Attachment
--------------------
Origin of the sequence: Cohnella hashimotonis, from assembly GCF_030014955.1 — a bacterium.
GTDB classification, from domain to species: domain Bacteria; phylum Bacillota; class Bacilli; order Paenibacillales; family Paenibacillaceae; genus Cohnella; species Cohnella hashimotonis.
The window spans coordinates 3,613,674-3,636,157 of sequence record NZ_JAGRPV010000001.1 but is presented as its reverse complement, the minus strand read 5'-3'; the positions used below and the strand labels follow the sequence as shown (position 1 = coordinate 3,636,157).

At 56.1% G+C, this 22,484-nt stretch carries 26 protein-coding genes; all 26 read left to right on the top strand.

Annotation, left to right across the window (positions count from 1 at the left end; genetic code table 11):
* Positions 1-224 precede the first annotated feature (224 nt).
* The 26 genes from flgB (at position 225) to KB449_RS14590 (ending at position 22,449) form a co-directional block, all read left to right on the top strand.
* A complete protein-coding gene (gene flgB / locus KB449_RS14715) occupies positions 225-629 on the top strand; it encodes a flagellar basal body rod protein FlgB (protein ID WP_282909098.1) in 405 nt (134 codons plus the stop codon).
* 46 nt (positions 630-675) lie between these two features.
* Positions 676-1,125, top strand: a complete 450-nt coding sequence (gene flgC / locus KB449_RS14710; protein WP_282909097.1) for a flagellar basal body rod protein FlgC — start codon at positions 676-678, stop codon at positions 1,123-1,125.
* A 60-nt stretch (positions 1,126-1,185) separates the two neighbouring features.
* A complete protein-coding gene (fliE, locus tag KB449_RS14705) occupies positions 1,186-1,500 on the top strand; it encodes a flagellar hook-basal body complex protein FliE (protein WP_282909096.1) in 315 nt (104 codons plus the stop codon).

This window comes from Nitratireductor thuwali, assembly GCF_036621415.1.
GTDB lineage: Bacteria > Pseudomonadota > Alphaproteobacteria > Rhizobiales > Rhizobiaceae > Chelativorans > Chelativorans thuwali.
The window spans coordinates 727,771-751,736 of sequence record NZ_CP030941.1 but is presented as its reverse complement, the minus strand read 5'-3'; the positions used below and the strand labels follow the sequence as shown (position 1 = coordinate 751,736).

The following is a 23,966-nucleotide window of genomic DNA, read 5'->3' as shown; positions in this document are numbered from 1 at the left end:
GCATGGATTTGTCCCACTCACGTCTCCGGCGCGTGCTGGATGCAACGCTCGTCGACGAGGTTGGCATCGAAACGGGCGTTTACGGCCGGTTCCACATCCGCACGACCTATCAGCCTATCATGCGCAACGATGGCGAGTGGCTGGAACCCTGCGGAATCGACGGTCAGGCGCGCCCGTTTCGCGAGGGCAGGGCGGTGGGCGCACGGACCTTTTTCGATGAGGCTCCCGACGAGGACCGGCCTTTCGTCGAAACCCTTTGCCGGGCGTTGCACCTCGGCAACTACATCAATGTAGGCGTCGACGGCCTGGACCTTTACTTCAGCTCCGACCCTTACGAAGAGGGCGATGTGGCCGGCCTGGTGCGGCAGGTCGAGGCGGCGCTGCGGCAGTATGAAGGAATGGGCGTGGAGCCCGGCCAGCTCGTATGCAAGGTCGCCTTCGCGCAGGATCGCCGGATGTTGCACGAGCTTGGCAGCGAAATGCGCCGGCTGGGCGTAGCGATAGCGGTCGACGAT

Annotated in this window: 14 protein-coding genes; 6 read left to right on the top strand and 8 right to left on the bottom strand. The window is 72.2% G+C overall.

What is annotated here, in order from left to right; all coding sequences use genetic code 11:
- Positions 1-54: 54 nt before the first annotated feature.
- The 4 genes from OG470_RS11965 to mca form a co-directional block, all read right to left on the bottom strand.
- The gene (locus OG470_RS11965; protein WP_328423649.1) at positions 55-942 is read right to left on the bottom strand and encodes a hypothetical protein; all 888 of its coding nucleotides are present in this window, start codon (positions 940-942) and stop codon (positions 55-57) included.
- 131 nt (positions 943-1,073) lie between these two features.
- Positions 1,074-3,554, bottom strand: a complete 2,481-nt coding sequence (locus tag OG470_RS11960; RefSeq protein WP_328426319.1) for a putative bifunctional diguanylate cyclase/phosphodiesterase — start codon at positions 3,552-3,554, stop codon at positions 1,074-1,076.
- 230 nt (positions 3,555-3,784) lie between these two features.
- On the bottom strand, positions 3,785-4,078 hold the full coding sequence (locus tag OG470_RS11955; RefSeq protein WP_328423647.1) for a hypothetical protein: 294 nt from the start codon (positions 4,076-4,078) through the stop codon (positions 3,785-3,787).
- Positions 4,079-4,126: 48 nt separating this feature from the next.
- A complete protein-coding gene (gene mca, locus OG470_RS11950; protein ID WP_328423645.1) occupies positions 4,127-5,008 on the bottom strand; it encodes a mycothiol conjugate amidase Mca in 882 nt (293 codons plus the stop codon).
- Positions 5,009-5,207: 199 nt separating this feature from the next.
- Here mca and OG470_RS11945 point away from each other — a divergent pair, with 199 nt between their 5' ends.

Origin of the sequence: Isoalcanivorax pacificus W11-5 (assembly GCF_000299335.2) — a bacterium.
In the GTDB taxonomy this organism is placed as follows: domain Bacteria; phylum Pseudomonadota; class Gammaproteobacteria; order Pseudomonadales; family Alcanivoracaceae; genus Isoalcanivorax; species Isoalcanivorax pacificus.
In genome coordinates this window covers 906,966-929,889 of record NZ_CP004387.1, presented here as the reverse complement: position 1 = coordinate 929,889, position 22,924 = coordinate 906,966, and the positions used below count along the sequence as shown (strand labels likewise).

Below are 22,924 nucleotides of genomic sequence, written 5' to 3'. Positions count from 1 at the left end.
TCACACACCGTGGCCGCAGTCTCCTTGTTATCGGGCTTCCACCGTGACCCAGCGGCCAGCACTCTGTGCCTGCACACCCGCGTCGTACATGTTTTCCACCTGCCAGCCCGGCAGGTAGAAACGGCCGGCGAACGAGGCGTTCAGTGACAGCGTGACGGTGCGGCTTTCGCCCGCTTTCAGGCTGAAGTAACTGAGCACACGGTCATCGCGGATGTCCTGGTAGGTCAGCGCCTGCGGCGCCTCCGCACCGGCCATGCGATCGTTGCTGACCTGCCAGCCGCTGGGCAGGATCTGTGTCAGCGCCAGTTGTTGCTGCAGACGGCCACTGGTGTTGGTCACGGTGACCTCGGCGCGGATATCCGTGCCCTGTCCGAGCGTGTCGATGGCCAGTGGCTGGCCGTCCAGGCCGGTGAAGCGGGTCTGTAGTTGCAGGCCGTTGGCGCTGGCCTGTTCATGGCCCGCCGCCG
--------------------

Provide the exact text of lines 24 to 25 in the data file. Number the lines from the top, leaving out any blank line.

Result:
- Positions 1,074-3,554, bottom strand: a complete 2,481-nt coding sequence (locus tag OG470_RS11960; RefSeq protein WP_328426319.1) for a putative bifunctional diguanylate cyclase/phosphodiesterase — start codon at positions 3,552-3,554, stop codon at positions 1,074-1,076.
- 230 nt (positions 3,555-3,784) lie between these two features.